By 0852Z my run slows down greatly, probably due to EU sunrise.  At 1020Z, I pass the 28-hour mark, which was the total time I put in last year.  I have 3288 contacts now, which is virtually the same as I ended up with in my 28 hours of total operating last year.  But mults are still down.

The rate slows and I get progressively sleepier.  In spite of my vow to stay up until 1300Z (which would represent about 18 straight hours of operation), I am semi-hallucinating and falling asleep at the radio at about 1225Z, so I pull the big switch.  I immediately hit the sack for a nap; the next thing I know it is 1630Z and I don’t think I moved once in those four very restful hours. 

Outside its an absolutely gorgeous Aruban day. The weather has improved continually while I’ve been here (maybe I brought the good weather). By the way, before I quit, the totals were 3388/112/32 for 1.415M points.  This is virtually the identical score that I ended up with last year after losing some 10% of my score in log checking.  I treat myself to a brief walk outside and some lunch, then rejoin the fray at 1922Z, when I am able to work a weak G5W.  I catch a few other EUs and CQ with very low rate for a while, until just like yesterday at about 2020Z the rate suddenly picks up to EU.  I run out the remainder of the contest with hourly rates of  108, 123 and 87, but with an infuriating number of dupes.  Final totals are 3784/118/32 for about 1.6M points.  The QSO figure without dupes is 3626.

After a shower and a shave, I pick up Crovelli and we have a very nice post-contest dinner at Texas de Brazil with Scott and Donna, Carl and Sue, Yvonne and Joop, and Jackie Oduber and Katrin.  Both John and Scott did very well, John HP and Scott LP, at about 9 and 8M points, respectively.  I think Scott will have won LP and John will be in the top 10 HP. Carl also did well, making 2800 Qs as a 20M single-bander from his new QTH. 

Back home close to midnight.  The power had gone off at John’s just before the end of the contest and was still off, so I offered him our guest bedroom, which he gratefully accepted. 

Soapbox, as sent to 3830 reflector. 

These are preliminary numbers, as my program didn't seem to understand new mults like E7.  As compared to last year, Qs are up by 350 or so, score is just slightly up, but mults are down by 2 Zones and 10 countries.  Don't know why, but although I seemed to have worked every ham in DL and YO, never heard a single Zone 1!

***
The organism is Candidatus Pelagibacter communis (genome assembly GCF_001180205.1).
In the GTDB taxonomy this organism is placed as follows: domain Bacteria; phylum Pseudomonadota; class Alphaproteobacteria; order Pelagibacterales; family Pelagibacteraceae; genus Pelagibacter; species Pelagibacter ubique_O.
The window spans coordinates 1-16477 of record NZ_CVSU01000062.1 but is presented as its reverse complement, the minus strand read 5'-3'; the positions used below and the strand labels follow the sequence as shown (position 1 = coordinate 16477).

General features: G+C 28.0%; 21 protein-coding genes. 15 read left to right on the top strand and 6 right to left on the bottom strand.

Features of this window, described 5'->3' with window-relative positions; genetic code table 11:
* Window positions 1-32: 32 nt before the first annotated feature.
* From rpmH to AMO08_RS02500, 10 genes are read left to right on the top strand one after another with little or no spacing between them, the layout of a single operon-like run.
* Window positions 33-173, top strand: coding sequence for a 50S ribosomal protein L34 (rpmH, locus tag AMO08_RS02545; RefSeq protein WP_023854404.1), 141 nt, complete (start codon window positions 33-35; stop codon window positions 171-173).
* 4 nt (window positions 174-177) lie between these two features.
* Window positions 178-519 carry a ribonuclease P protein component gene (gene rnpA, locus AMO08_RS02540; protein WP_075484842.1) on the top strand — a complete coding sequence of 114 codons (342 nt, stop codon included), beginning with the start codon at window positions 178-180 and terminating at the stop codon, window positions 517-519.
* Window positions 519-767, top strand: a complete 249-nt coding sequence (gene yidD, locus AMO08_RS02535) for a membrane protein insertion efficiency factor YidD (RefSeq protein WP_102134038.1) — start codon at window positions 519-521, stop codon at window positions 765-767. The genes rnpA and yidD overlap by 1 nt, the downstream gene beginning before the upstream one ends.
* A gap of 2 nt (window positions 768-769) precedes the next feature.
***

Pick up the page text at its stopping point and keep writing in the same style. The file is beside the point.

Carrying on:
But conditions were excellent with the band open from solidly from about two hours before sunset until two hours after sunrise.

As usual, contesting from Aruba is a social event. We had an excellent post contest dinner last night with W2GD (P40W), K0DQ (P40Q) and Donna, AI6V (P49V) and AI6YL, P43JB and Yvonne, and P43P and Katrin.  Not to mention Thanksgiving with some of the above plus P43A and P43C and ribs with P43L and Lissette. 

 The new Force 12 2el 40 at 75 feet played well, and our 4 new beverages with a common feedpoint 800 feet from the shack were terrific receiving antennas. Thanks to KX7M and W6LD for spending many hours in the thorny "cunucu" behind the house to set up that system.

 The K3 also worked FB.  It's great to be able to operate very close to other stations and not be bothered by them (unless they have key clicks, in which case even the roofing filters of the K3 can't help).

  73 and thanks for all the Qs,

  Andy, P49Y, AE6Y

Rig: K3, Alpha 86, Force 12 2-el yagi, beverages

Logging: Cqpwin ver. 11.1

Monday, December 1, 2008.  It’s 1530 local and I’m inside in a sudden downpour.  Fortunately the weather was beautiful till now, since I spent several hours of it outside in the sun.  Slept until 8 a.m., then had a quick breakfast.  John went out and brought back a cuppa joe, that was greatly appreciated as our old Mr. Coffee seems to have chosen today to give up the ghost.